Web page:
PubDate: 2014-01-09
  • The Sympathetic State: Disaster
           Relief and the Origins of the American Welfare State
    , by
           Michele Landis Dauber
    • PubDate: 2013-12-22
  • Objects, Words, and Bodies in Space: Bringing Materiality into Cultural
    • Abstract: Abstract What can actor-network theory’s approach to analyzing objects offer to cultural sociology? To answer this question we ask a more specific one: How does materiality affect people’s experience of art in a museum exhibition? Research at two museums suggests that non-human agents—object and words—interact with human bodies to choreograph the art encounter. This process works through interactions between two processes of emplacement: physical position and cognitive location. Position guides location in the process of meaning-making, a relationship mediated by three mechanisms: distance, legibility, and orientation.
      PubDate: 2013-10-30
  • Actor-Network Theory and the ethnographic imagination: An exercise in
    • PubDate: 2013-10-24
  • Translating Racial Genomics: Passages in and Beyond the Lab
    • Abstract: Abstract While qualitative studies of science have traditionally focused on sciences as bounded cultures, or cohesive communities that operate in well-defined research settings, Actor-Network Theory (ANT) helps to envision the complex processual formation of scientific associations across a diverse array of social entities and sites. Using the case of race and health disparities research in genetic science, this article explores how ANT’s emphasis on agentic symmetry, and the translation of interests between humans and nonhumans, makes visible the multiplicity of agencies and research institutes that, guided by the US federal government’s Directive No. 15, marshaled genomics to construct race as a social problem. It also examines the multiplicity of methodological strategies such an analysis entails. Here, qualitative analysis of government regulations, policy councils, funding mechanisms, scientific practices, and statements from key scientists in elite biomedical positions is used to show how it came to be that racial governance became an “obligatory passage point” for scientists, and, in a second movement, that genomics became an obligatory passage point for conceiving large-scale analysis of racial stratification. Yet, going beyond current conceptions of ANT, I consider how tracing translation in and beyond the lab can expose a third multiplicity: the multiplicity of obligatory passage points in a given network. I argue that ANT, taken to its logical end, involves study of a plurality of mutually reinforcing actors that co-constitute one another and synergistically push collective agendas.
      PubDate: 2013-10-24
  • Unifying and Decomposing Building Types: How to Analyze the Change of Use
           of Sacred Buildings
    • Abstract: Abstract What do churches do? What do mosques do? Constructivist sociology has usually argued that buildings do not do anything, but are enacted by users. Conversely, actor-network theory has interpreted buildings as actants that are stabilized by architect-controlled networks. In this article, I argue for a differential theory of objects, which conceives of the specific agency of different kinds of objects. Buildings can be understood as mutable immobiles, objects that are immovable and thus likely to be changed on the level of their social classification, or in architectural terms, their building type. Drawing on fieldwork in and around Berlin, Germany, I use two different kinds of change of use to show the agency of buildings as mutable immobiles. First, I show that in the case of churches that are changed to other uses, the church attempts to discursively associate the buildings to religion primarily and then uses large scale interventions to preserve the unity of the church if change of use cannot be avoided. Second, I show that in the case of factories that are turned into mosques, very small material interventions with furniture change the buildings.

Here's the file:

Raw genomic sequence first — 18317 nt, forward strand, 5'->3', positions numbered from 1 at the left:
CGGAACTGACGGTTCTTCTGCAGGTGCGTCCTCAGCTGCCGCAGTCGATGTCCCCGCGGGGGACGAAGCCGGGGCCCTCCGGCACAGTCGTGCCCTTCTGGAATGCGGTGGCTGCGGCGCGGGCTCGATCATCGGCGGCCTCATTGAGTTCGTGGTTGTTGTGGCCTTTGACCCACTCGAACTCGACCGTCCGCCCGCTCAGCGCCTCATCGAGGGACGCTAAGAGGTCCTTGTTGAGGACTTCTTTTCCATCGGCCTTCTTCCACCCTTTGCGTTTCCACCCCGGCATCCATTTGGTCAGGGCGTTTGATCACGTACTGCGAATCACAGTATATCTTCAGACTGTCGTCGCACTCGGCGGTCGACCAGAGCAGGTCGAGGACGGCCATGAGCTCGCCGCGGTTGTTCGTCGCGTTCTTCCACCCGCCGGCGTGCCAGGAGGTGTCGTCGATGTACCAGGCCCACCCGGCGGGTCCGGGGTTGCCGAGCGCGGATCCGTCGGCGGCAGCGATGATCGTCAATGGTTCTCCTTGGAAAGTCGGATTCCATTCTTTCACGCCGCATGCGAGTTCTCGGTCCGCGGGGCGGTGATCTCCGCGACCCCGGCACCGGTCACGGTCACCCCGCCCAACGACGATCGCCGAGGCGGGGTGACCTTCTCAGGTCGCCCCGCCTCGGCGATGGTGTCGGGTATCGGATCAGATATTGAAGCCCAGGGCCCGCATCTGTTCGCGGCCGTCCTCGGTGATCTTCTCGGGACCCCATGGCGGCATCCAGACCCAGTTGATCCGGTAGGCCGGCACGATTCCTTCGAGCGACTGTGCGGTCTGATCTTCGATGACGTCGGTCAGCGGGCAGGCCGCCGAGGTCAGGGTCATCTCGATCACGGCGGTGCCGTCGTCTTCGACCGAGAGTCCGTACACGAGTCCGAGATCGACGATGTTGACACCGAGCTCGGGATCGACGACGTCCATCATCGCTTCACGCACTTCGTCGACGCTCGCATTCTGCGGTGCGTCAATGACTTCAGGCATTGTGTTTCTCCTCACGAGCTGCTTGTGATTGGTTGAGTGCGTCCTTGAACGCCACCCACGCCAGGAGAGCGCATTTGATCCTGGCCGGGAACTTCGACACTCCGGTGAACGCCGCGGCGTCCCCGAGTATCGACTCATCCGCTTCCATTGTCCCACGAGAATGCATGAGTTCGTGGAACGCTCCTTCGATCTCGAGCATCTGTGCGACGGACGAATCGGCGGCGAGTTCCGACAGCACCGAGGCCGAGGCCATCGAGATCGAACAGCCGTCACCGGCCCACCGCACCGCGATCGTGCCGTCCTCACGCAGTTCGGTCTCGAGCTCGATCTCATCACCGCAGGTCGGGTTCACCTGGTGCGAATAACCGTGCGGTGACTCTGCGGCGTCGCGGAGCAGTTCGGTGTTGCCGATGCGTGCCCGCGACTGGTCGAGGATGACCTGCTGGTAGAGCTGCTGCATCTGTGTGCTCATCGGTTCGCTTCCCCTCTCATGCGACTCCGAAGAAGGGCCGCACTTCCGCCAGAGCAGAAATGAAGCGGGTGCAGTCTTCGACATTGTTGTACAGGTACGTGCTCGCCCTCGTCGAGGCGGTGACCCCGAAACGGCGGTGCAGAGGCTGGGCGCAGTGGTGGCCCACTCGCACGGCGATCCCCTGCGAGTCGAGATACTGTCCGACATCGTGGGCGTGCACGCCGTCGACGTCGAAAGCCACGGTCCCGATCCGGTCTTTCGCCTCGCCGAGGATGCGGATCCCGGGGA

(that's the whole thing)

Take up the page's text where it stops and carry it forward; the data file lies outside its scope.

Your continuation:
PubDate: 2013-10-20
  • Re-imagining Civil Society in Contemporary Urban China:
           Actor-Network-Theory and Chinese Independent Film Consumption
    • Abstract: Abstract Extending recent seminal studies that focus on networks of multiple actors in Chinese civil society instead of state-society dichotomy, this article explores independent film consumption in contemporary urban China. It shows how a collectiveentity composed of independent films, people, and discourses is assembled to become civil society, despite the continuing existence of government restrictions on independently produced films. Relying on data collected through ethnography set in the capital city of Beijing, I use the “three moves” suggested by Bruno Latour’s recent description of Actor-Network Theory (ANT) to follow the actors themselves. I first “localize the global” concept of civil society and its attendant notion of state-society relations by discussing an independently organized film festival in which I participated and observed. Second, by discussing an empirical case of DVD stores, through which independent films circulate, I “redistribute the local” by detailing the processes in which particular local sites of the retail spaces of DVDs are connected to “actants” dispatched throughout the globe. Finally, I “connect sites” by putting to work the conceptual tools provided by Latour including “connectors,” “mediators,” and “plasma.” I conclude by arguing that ANT contributes to a seemingly modest, but essential political task of preventing the hasty closure of what is to be included in the collective, as well as how the collective is to be composed. In the case I examine, ANT clears the path for the future reassembling of civil society in contemporary urban China.